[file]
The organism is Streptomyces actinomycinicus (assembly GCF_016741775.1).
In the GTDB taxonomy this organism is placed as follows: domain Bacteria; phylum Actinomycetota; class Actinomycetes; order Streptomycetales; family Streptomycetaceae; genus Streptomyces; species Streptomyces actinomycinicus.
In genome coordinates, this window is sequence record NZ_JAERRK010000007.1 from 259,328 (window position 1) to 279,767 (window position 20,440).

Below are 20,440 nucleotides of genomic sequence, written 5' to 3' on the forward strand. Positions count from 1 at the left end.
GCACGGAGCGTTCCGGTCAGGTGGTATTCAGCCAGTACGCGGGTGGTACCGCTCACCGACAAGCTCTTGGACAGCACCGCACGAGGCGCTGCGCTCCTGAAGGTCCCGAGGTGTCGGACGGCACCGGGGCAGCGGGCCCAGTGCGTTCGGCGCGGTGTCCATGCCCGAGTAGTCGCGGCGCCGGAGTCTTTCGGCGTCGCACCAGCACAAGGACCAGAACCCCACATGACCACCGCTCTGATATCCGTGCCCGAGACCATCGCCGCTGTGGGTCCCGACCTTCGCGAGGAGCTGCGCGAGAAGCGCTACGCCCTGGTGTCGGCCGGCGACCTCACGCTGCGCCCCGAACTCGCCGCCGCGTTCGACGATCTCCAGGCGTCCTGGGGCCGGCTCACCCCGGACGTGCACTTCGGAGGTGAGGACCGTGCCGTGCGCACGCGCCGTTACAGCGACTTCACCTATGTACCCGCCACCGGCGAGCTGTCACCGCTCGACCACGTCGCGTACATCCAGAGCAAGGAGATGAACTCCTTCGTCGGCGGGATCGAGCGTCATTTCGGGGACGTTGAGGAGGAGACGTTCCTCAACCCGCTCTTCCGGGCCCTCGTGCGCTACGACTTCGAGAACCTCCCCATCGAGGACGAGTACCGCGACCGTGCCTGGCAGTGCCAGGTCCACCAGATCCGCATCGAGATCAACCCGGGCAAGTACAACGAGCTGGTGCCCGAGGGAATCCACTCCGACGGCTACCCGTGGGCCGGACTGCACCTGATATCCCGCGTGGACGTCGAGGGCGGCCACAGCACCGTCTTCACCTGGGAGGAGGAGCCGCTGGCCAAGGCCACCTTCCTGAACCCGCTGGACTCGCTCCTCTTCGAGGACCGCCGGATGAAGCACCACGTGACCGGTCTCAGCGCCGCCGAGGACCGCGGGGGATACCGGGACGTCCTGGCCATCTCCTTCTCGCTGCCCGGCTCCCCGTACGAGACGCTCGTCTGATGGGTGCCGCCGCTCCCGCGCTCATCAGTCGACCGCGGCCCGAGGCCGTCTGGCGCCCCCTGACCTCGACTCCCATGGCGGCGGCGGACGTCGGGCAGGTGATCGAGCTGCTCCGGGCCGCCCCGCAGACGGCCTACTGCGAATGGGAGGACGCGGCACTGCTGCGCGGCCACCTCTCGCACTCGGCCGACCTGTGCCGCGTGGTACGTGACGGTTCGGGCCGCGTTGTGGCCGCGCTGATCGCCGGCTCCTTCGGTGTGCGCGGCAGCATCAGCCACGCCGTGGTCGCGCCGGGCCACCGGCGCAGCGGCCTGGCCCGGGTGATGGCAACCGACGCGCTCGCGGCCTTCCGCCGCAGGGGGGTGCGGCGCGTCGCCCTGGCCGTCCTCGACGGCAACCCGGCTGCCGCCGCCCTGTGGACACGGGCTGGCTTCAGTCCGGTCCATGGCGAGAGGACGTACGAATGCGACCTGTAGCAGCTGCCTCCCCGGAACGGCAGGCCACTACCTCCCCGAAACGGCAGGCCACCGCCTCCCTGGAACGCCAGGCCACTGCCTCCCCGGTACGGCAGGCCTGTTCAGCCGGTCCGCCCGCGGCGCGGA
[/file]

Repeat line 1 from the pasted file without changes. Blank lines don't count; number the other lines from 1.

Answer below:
The organism is Streptomyces actinomycinicus (assembly GCF_016741775.1).